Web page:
KIT: Zvezda 1/350 Russian Battleship 'Borodino'
KIT #: 9027
REVIEWER: Scott Van Aken
NOTES: Full Hull


The Fleet battleship “Borodino(Russian: Бородино) was the first ship of  a five ship class, named after the 1812 Battle of Borodino, and the second to be completed. The ship's design derived out of one laid down a year earlier in France  as the battleship “Tsesarevich”. It was a slightly lengthened (2,7 m.) version. The design kept intact machinery and boilers plant compiled directly from the French built ship, as well as disposition of 6’ turrets and 40 mm. longitudinal bulkheads.

The normal displacement grew up by 600 tons to accommodate 3” plating of all 75 mm. guns batteries, though the main belt was thinner by 56 mm. Still the ships were initially overloaded by about 700 tons from the normal displacement. This together with large low battery ports gave considerable trouble with stability

Send to the Pacific Ocean to face the Japanese in the battle of Tsushima Striats as part of the Second Pacific Squadron under Admiral Rozhestvensky. The ship stood up 5 hours of the fierce Japanese fire and sank before the night came  because of an ammunition explosion in one of the 6" turrets. Only one out of her 866 crew was survived.


Zvezda has been getting pretty good press as of late. They are not exactly in the Dragon/Tamiya crowd yet, but many of their kits have been reboxed by Italeri and they are more mainstream than short run, that's for sure. This also may be the Eastern Express kit or it has been boxed by them.

This is in a rather large box and upon opening it, one sees a mass of loose sprues. Fortunately, aside from all the little stanchions that will be assembled for the display stand that had broken free, all the parts were intact and undamaged. The general condition of the parts is quite good. Detailing is well done with nicely engraved deck planks. The kit suffers a tiny bit from flash on a few parts and the edges of some of the large parts are a bit rough as a result. Means a bit of sandpaper prior to any gluing. The rest of the detailing is good, though a bit softer than what one would expect from some of the bigger companies. I was pleased to note that there wasn't any major problem with mold shift, something that could play havoc with a kit like this with all those masts and gun barrels.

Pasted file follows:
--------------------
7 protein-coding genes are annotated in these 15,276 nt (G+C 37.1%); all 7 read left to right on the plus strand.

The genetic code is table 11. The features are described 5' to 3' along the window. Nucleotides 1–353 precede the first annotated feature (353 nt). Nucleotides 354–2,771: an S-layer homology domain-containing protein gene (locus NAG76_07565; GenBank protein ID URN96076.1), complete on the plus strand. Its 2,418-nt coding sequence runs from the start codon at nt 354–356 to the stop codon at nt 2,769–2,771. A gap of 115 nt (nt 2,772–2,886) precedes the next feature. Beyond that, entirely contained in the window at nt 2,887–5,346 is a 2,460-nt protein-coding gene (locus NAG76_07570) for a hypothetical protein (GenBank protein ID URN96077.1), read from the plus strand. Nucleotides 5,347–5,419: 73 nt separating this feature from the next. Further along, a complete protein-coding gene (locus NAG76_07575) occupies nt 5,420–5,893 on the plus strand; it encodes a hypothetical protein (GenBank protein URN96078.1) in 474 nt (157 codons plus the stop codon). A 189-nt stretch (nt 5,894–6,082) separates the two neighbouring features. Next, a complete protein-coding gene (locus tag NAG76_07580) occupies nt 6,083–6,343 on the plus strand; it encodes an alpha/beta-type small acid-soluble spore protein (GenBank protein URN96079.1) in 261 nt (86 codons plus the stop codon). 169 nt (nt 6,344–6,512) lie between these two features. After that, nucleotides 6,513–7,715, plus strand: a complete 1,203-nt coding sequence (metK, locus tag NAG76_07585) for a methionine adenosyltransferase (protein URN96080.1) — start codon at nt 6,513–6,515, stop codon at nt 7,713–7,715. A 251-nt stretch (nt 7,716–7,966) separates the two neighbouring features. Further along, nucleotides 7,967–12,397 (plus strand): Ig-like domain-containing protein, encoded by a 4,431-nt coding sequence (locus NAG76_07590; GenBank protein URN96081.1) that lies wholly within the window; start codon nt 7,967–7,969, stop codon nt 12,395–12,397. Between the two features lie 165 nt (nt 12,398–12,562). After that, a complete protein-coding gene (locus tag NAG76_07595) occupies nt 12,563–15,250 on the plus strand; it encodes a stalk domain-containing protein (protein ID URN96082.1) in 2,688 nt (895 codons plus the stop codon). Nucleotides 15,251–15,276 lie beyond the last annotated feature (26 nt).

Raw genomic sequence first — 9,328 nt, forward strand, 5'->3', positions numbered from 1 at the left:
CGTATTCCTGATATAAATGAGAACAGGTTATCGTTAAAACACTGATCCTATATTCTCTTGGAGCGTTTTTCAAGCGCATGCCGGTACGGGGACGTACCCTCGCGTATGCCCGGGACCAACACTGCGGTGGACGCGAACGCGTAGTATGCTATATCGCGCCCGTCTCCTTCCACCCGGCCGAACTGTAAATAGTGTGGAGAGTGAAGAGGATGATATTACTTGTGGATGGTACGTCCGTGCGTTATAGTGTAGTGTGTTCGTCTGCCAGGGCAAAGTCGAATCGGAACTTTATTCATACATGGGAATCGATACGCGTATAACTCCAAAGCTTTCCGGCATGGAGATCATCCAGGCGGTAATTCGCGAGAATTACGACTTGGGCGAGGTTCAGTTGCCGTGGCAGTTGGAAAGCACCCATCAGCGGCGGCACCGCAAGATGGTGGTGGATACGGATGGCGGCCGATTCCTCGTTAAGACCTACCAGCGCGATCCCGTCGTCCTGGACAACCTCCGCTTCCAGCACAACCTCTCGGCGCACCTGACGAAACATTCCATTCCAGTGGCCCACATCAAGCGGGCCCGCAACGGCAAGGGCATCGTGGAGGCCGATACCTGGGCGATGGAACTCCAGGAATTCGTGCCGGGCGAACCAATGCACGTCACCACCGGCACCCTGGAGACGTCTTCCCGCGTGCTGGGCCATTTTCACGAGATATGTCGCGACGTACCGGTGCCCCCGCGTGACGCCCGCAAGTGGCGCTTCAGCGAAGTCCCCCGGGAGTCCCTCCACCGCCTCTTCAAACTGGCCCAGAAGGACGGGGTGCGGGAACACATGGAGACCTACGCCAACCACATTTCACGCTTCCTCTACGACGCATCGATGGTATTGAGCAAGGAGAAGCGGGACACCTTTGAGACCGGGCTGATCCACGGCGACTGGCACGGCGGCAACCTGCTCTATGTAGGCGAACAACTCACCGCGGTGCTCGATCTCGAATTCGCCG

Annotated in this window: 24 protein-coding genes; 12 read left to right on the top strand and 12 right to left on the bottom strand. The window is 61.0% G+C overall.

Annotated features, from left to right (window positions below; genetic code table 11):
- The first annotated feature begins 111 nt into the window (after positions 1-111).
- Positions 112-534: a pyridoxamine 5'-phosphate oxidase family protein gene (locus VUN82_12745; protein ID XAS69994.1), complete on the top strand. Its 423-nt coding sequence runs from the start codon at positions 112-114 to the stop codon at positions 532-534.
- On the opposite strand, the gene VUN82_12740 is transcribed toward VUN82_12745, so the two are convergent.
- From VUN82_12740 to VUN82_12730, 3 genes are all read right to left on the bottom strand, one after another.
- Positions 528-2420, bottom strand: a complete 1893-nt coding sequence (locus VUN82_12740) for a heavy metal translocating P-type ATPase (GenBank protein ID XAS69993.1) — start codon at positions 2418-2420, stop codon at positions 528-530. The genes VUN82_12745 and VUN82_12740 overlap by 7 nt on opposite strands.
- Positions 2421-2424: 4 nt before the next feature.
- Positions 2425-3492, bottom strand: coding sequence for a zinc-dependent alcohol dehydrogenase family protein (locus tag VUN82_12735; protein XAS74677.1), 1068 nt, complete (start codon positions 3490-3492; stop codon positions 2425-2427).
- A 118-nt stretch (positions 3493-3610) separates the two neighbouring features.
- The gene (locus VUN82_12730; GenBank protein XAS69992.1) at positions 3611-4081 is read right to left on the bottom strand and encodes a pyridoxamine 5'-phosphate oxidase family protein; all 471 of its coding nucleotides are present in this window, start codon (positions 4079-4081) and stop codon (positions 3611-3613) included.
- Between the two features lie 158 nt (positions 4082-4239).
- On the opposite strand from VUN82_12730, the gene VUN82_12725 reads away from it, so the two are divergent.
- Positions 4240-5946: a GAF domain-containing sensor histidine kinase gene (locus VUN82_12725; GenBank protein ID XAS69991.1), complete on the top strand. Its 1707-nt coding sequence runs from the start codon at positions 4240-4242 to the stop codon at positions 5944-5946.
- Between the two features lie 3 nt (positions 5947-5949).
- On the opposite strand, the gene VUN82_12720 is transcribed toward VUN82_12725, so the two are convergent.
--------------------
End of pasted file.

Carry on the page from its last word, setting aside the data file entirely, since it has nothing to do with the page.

I found a few sink areas. All were on thick pieces of plastic and all should be rather easy to take care of. No nasty ejector pin marks of any note in visible areas. One thing for sure, this isn't going to be a quick build. There are a lot of small parts and clean-up alone will be a bit time consuming, but well worth it. As with most ships of this era, there were a lot of major parts of the ship open to the weather decks and so it will pay dividends later to be sure of good fit for these areas. There kit is full hull and comes with a display stand. The parts that hold up the ship are molded as bollards, making for a rather unusual design. These are the bits that were loose in the box.

Instructions are well done and provide color information using Model Master paints. There are decals for the display stand, ships name and crest. paper is provided for flags and the instructions also provide a full rigging diagram. These ships were using early radios so the wiring is rather complex for that and for the various hoists the ship carried to put out boats.


If dreadnaught style battleships are your interest or if you just like to do ship models, then this is one that you really should consider. The end result with its yellow stacks, will be something probably quite different from most of your collection!


The internet

August 2007

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